The deceased took part in two Indian outbreaks and had done his part in fubdoing [sic; subdoing] the wild man as well as the forest, etc.
The deceased was one of God's noblemen who leaves a host of friends and relatives to mourn his sad demise, and who sincerely sympathize with his wife and children in their sad afflictions.

Card of Thanks

The undersigned wish by this means to express their sincere and heartfelt thanks to the many friends and neighbors for the many acts of kindness and expressions of sympathy during the late illness, death and burial of our departed husband and father.
Mrs. W.H. Sherrard, Mr. and Mrs. W.T. Kerr, Mr. and Mrs. T.B. Lane

Dec. 20, 1905

Coquille Herald

Robyn Greenlund

Shook, [Morgan]

Three Drown
Marshfield, Ore., Feb. 2 -- Three boys named Robertson, Snook [sic; Shook], and Brumbaugh in Myrtle Point Rapids were drowned falling out of the boat and the others trying to rescue him all going down.

Feb 2, 1914

The Tacoma Times, Tacoma, WA

Robyn Greenlund

Short, J.O.

The remains of J. Owen Short, a trusted and valued employe[sic] of the Market Street Railway System, who succumbed at the Southern Pacific Hospital from a shock resulting from a serious operation, were shipped to Coos Bay yesterday on the steamer Arcata, where, the funeral will be held to-day. Deceased was 37 [sic] years of age and a member of Empire Lodge of the Odd Fellows, at Empire City. He leaves a widowed mother, two sisters and three brothers in Oregon, and a brother who is now with his regiment in Manila.

Aug. 20, 1899

San Francisco Call, Volume 86, Number 81

Andie Jensen

Simpson, John C.

John C. Simpson, senior member of the firm of Simpson Bros., Coquille Bay [sic; Coos Bay], was drowned on Coquille bar. His body had not been recovered at last reports.

 

Eugene Register, Eugene, OR

Robyn Greenlund

Sims, Gentry

Gentry Sims, who came here from Roseburg a week ago, and went to work in the Cunningham logging camp Monday morning, was instantly killed there yesterday morning. A large fir tree was being felled and it broke a vine maple, which hit Sims, breaking his neck. He was 28 years of age, a native of Canada and a veteran of the World War. He leaves a wife and a ten-month old child to mourn his untimely death.

May 23, 1924

Southern Coos County American, Myrtle Point

Robyn Greenlund

Skinner, Floyd

POWDER BLAST KILLS 4 MENPOWDER BLAST KILLS 4 MEN
Marshfield, Ore., June 25-A premature dynamite explosion killed four men blasting stumps near Rock Creek late today. The dead are: Charles Christian, 32; Russell Yoakum, 25; Floyd Skinner, 30, and Ralph Thomas, 34. All reside near Myrtle Point, Ore.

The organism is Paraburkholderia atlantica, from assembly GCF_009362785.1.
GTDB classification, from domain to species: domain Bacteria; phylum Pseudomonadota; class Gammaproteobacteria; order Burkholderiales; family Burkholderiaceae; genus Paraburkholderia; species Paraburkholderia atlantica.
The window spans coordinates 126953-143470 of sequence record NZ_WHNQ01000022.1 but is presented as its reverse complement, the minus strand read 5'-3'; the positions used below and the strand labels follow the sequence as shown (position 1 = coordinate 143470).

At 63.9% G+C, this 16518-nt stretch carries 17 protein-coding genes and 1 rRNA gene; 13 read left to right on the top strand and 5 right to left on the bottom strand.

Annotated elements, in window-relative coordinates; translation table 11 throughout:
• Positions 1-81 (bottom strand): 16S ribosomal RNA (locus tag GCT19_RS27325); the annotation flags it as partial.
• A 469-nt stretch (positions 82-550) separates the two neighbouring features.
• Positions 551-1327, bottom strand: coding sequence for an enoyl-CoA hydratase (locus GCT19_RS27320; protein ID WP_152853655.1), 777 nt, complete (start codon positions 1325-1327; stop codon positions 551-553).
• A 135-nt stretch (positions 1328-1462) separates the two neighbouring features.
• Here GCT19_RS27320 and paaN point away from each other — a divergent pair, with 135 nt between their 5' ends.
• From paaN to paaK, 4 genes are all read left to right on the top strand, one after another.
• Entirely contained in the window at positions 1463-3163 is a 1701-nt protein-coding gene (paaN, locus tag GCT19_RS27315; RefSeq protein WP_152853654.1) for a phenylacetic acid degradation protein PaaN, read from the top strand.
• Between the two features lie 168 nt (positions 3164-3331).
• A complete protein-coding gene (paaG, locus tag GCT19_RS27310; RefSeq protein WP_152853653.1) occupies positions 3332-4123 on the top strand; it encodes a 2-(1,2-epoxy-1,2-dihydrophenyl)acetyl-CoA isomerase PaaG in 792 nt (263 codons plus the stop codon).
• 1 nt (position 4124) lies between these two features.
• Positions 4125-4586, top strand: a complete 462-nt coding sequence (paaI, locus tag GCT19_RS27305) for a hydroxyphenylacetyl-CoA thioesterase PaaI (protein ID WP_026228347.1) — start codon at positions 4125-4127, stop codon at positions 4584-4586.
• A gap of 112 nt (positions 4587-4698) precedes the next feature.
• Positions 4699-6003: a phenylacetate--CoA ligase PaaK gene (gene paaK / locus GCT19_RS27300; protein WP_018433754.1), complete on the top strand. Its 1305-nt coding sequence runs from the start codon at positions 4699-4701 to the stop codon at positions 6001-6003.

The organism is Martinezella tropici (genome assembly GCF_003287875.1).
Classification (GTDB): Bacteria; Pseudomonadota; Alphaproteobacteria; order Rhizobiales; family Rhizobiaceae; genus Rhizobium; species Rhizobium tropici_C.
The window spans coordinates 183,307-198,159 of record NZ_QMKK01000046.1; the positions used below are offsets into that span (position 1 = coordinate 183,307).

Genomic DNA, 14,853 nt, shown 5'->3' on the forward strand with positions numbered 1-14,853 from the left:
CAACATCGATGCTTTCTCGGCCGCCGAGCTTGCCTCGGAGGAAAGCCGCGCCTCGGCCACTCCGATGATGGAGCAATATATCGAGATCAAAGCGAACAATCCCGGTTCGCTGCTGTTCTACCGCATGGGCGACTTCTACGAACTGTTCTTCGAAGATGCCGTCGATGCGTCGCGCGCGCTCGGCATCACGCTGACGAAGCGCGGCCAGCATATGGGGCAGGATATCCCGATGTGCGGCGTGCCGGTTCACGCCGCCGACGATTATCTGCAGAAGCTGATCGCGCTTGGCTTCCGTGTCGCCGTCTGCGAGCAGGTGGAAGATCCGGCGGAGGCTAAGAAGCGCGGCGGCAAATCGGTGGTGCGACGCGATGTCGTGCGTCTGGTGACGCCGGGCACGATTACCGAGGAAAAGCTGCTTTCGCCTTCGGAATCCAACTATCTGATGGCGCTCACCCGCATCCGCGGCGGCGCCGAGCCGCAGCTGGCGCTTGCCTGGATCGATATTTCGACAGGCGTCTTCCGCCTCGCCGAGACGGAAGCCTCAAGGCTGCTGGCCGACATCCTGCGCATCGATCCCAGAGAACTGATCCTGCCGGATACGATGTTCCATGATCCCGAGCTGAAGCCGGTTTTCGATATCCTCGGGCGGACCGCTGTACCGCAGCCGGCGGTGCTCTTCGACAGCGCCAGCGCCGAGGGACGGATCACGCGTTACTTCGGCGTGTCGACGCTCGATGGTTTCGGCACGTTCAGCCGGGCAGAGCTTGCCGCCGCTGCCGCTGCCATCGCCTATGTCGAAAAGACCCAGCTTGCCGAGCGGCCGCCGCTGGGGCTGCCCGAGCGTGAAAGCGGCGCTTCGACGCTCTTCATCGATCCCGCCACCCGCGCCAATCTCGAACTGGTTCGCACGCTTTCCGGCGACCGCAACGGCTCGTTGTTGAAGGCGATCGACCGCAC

26 Jun. 1929

The Helena Independent, Helena Montana

Shauna Williams

Smith, C. E.
Two Wreck Victims Die

Bandon Accident Now Responsible for Five Deaths

Bandon, Or., Nov. 23 (Special) -- Two of the men who were victims of the logging train wreck Monday died as a result of their injuries, and neither of the other two is expected to live. The dead now number five, and are: Chauncey Humphrey, Guy Rose, Morgan Wright, Jim McDowell and Smith. Roll Anderson and Atkins are still alive.

Six miles up the Coquille River from Bandon on an eight-mile stretch of railroad built for the Selley-Anderson logging camp the train was precipitated 100 feet to the bottom of a gulch. The road has just recently been constructed, and only six weeks in operation. The engine was new, but was totally wrecked.

At the time of the accident the train was en route to the wharf, and a number of men were on board the engine. Three of these men were killed outright and four were fatally injured.
Saturday, Nov. 30, 1912
Morning Oregonian (Portland, OR)

Robyn Greenlund

Small, D.W.

(Obituary available from the Marshfield Pioneer Cemetery, Coos Bay, OR)

Jan. 4 1915

Coos Bay News

Robyn Greenlund

Smith, Hobart M.

Hobart Smith Myrtle Point -- Funeral services will be held Tuesday, Sept. 14, at 2 p.m. from the chapel of the Schroeder Mortuary for Hobart M. Smith, 57, Broadbent lumberman, who died Sept. 10 following a heart attack at his home in Broadbent. The Rev. Walter Neff, pastor of the Coquille Christian Church, will officiate and interment will be in the Norway cemetery. Mr. Smith was born in Franklin County, Ill. He came to Oregon 31 years ago and had resided in Broadbent since that time. He and his brother were partners in the Smith Lumber Company. He is survived by his widow, Mrs. Nettie O'Dell Smith, whom he married in Louisiana in 1918; daughters, Mrs. MarjorieLundin, Broadbent, and Mrs. Marie Penrod, Oakridge; son, Hobart M. Smith Jr., U.S. Air Force, Sacramento, Calif; brothers, Arza Smith, Broadbent, and Burl Smith, Oak Grove, La.; mother, Mrs. Martha Smith, Oak Grove, La.; and two sisters.

Mon. Sept. 13, 1954

Coos Bay Times

Robyn Greenlund